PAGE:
Conservationists Protect Majestic Albatross Species by Relocating Eggs

Since the 1980s, Laysan albatrosses have migrated to the grounds of the Pacific Missile Range Facility Barking Sands on the Hawaiian island of Kauai in search of nesting ground. The U.S. Navy, fearing for the safety of the birds and the naval pilots, started an effort to move the birds safely. For the last several decades, naval personnel have partnered with local conservation groups to protect this majestic bird.


The nesting habits of the Laysan albatross have proved problematic for the Navy. The birds prefer to establish colonies in specific spots, to which they return each year to breed. Since the birds can live to be 60 years old and beyond, a colony can claim a single spot for decades.

The Pacific Missile Range Facility Barking Sands proved to be an ideal spot for a colony; low-lying and near the ocean, it suits the birds’ habitat requirements. In particular, the birds return to a location that is dangerously close to a Navy runway. Since the birds’ wingspans often grow to more than six feet, officers worry that they may cause accidents in the air.

To combat the problem, the Navy is taking action to discourage colonial development. Service members and conservation workers monitor the birds’ actions. When they spot eggs, workers remove them and bring them to a safe location to hatch with other Laysan albatrosses.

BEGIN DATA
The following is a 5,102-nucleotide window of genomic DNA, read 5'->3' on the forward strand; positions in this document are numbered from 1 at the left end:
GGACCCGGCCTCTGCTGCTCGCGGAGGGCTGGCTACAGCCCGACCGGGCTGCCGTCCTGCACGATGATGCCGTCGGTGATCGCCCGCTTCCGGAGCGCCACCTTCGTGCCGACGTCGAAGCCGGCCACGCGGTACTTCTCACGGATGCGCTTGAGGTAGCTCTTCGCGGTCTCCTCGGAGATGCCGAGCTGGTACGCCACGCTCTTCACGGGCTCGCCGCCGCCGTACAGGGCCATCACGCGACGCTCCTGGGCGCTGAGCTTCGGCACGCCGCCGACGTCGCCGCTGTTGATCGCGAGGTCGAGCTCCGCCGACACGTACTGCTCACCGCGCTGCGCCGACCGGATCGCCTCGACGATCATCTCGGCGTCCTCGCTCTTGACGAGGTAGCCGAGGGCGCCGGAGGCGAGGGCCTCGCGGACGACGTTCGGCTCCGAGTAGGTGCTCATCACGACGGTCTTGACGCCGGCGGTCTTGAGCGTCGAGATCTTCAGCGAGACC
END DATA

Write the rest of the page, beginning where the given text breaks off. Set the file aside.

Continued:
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Conservationists bring the newly hatched birds to an albatross colony in the higher elevations of the James Campbell National Wildlife Refuge. Workers feed the young birds by hand, and tent-shaped shelters shield the birds from the sun. The refuge has taken pains to establish the feeling of a thriving Laysan albatross colony in an effort to bring in new adult birds. A sound system broadcasts recordings from an actual colony, and decoy birds give the impression of a larger population. A large fence keeps out predators, enabling the birds to grow safely.

In the long run, conservation groups and the Navy hope that birds return to the new colony each year. Since it is situated well above sea level, the refuge location is safe from the rising ocean waters.

Although the future is unknown for the albatross colony in the James Campbell National Wildlife Refuge, conservationists are hopeful. With repeated relocation efforts, the Navy and wildlife workers may be able to preserve a significant portion of the species. If you’re interested in learning more about this majestic bird, read about the oldest known wild bird, a 65-year-old Laysan albatross that has just had another chick.

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